The Russian Navy Is Dying in the Black Sea Thanks to Ukraine

Sea Shadow Missile used on Russian Navy in Black Sea
January 2, 2024 Topic: military Region: Europe Blog Brand: The Buzz Tags: Russian NavyBlack SeaUkraineWar In UkraineRussian Navy

The Russian Navy Is Dying in the Black Sea Thanks to Ukraine

On December 26, the Ukrainian military carried out an air strike against the Russian Black Sea Fleet in the port town of Feodosia in Crimea.

The war in Ukraine continues with no end in sight. Indeed, as the weeks go by, it is increasingly looking likely that the conflict will drag out well into 2024. 

The latest big news to come out of the war is the destruction of another expensive Russian warship with Western-provided munitions. 

NATO Weapons are Hitting Russia Hard in the Black Sea 

On December 26, the Ukrainian military carried out an air strike against the Russian Black Sea Fleet in the port town of Feodosia in Crimea.

Using a combination of Storm Shadow and SCALP-EG cruise missiles, the Ukrainian Air Force destroyed the landing ship Novocherkask, as well as port facilities. 

Moscow was using the warship to transfer ammunition from Russia to the Crimean Peninsula because successive Ukrainian attacks against the Kerch Bridge that connects southern Russia and Crimea made it unwise to transfer munitions that way. 

“This latest destruction of Putin's navy demonstrates that those who believe there's a stalemate in the Ukraine war are wrong!” British Secretary of Defense Grant Shapps said on X. 

“They haven't noticed that over the past 4 months 20% of Russia's Black Sea Fleet has been destroyed,” the British official added. 

Since the war started, the Ukrainians have sunk, destroyed, or damaged 11 Russin warships, including the flagship of the Black Sea Fleet “The Moskva” and an attack submarine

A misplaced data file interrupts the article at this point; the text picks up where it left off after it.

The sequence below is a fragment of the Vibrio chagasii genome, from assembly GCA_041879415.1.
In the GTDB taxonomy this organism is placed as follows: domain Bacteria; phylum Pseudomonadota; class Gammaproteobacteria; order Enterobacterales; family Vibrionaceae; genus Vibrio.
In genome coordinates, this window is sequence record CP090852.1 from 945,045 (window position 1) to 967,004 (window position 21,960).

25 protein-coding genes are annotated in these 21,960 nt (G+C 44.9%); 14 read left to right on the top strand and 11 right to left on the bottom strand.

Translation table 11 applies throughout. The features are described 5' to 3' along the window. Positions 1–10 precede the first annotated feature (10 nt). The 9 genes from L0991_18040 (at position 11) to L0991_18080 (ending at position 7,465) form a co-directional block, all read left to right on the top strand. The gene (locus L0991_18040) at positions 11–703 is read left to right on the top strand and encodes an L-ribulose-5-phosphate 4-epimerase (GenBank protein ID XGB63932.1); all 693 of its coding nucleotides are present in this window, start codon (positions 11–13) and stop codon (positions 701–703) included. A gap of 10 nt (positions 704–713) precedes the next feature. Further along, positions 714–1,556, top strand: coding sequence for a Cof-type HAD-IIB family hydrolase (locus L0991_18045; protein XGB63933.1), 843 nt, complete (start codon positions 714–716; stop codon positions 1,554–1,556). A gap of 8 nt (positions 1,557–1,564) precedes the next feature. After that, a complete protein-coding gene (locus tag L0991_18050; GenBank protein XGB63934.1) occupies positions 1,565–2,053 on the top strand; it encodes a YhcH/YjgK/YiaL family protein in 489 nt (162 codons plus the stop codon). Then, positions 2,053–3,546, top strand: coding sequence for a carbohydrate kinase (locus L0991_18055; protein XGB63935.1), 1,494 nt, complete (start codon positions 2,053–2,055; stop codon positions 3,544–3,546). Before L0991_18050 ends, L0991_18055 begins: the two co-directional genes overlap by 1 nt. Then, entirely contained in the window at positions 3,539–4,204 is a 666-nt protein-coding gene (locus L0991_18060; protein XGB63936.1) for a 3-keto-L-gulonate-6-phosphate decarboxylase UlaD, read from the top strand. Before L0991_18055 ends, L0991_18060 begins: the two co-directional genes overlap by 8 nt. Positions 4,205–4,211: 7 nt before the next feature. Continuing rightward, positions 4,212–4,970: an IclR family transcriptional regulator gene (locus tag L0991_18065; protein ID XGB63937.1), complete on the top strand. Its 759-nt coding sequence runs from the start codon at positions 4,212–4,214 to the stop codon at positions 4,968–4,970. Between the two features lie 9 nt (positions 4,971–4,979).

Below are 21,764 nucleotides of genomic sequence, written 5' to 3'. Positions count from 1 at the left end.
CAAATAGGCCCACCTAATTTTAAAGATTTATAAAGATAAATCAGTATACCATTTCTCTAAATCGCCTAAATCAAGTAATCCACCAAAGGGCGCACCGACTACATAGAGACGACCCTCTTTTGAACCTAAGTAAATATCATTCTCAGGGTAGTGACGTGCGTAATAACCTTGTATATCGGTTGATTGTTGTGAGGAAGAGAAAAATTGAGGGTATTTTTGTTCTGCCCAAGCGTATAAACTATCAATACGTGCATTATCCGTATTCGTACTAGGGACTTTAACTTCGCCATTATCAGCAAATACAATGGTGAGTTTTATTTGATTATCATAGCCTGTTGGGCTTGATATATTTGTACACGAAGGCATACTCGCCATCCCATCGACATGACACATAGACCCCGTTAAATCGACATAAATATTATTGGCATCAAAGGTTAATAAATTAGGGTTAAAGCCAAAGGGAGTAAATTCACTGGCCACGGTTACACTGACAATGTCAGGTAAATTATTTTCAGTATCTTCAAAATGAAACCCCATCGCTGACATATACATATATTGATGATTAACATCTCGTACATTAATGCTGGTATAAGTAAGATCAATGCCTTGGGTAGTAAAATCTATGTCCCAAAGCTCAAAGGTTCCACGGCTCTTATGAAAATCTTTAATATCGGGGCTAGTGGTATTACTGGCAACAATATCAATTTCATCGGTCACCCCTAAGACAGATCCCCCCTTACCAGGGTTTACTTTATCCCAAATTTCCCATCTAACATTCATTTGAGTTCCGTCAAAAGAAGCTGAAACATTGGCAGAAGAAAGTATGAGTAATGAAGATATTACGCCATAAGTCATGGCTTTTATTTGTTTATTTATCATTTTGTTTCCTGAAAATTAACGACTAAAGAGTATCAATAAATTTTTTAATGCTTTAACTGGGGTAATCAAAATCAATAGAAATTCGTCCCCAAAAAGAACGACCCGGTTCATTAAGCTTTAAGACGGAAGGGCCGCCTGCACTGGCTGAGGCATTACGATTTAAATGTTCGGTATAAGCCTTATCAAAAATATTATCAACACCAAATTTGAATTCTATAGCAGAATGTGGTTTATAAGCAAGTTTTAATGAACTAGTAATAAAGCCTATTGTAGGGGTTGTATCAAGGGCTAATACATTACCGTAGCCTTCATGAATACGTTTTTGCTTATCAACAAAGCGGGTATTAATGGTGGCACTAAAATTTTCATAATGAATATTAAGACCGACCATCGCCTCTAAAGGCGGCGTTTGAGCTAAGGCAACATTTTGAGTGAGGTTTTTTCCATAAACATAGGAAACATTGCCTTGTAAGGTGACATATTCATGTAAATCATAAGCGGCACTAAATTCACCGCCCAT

“Russia's dominance in the Black Sea is now challenged and the new UK & Norway led Maritime Capability Coalition is helping to ensure Ukraine will win at sea,” Shapps stated. 

In the wake of the attack, Lieutenant General Mykola Oleshchuk, the commander of the Ukrainian Air Force, verified that the missiles destroyed the Russian vessel. So, once again, the Russian Navy lost a valuable vessel from Ukrainian weapons provided by the West. 

Storm Shadow and SCALP-EG Cruise Missiles 

Essentially sister weapon systems—they were designed and developed jointly back in the 1990s—the Storm Shadow and SCALP-EG are air-to-ground cruise missiles with warheads of around 1,000lbs that can reliably hit targets up to 250 miles away. Equipped with an array of countermeasures, the cruise missiles are extremely difficult to be intercepted by air defenses. This combination of pinpoint accuracy, range, explosive load, and countermeasures makes the Storm Shadow and SCALP-EG particularly deadly in the hands of a capable military. 

In the case of Ukraine, the United Kingdom made the first move by giving Kyiv an unspecified number of Storm Shadow munitions back in May. At the time, the move was groundbreaking in the West’s security assistance to Ukraine and opened Kyiv’s appetite for more advanced weapon systems. 

It didn’t have to wait long. In July, French President Emmanuel Macron agreed to transfer an unspecified number of SCALP-EG cruise missiles to Ukraine after a NATO summit. 

Kyiv has modified a number of attack and fighter jet aircraft, including MiG-29 Fulcrums, Su-27 Flankers, and Su-24 Fencers, to accommodate the cruise missiles.

Judging from the results over the past eight months or so, the Ukrainians have been extremely successful in their modifications and usage of Western munitions. That alone is a strong reason for the continuation of military aid to the embattled nation. 

About the Author 

Stavros Atlamazoglou is a seasoned defense and national security journalist specializing in special operations. A Hellenic Army veteran (national service with the 575th Marine Battalion and Army HQ), he holds a BA from the Johns Hopkins University and an MA from the Johns Hopkins School of Advanced International Studies (SAIS). His work has been featured in Business InsiderSandboxx, and SOFREP.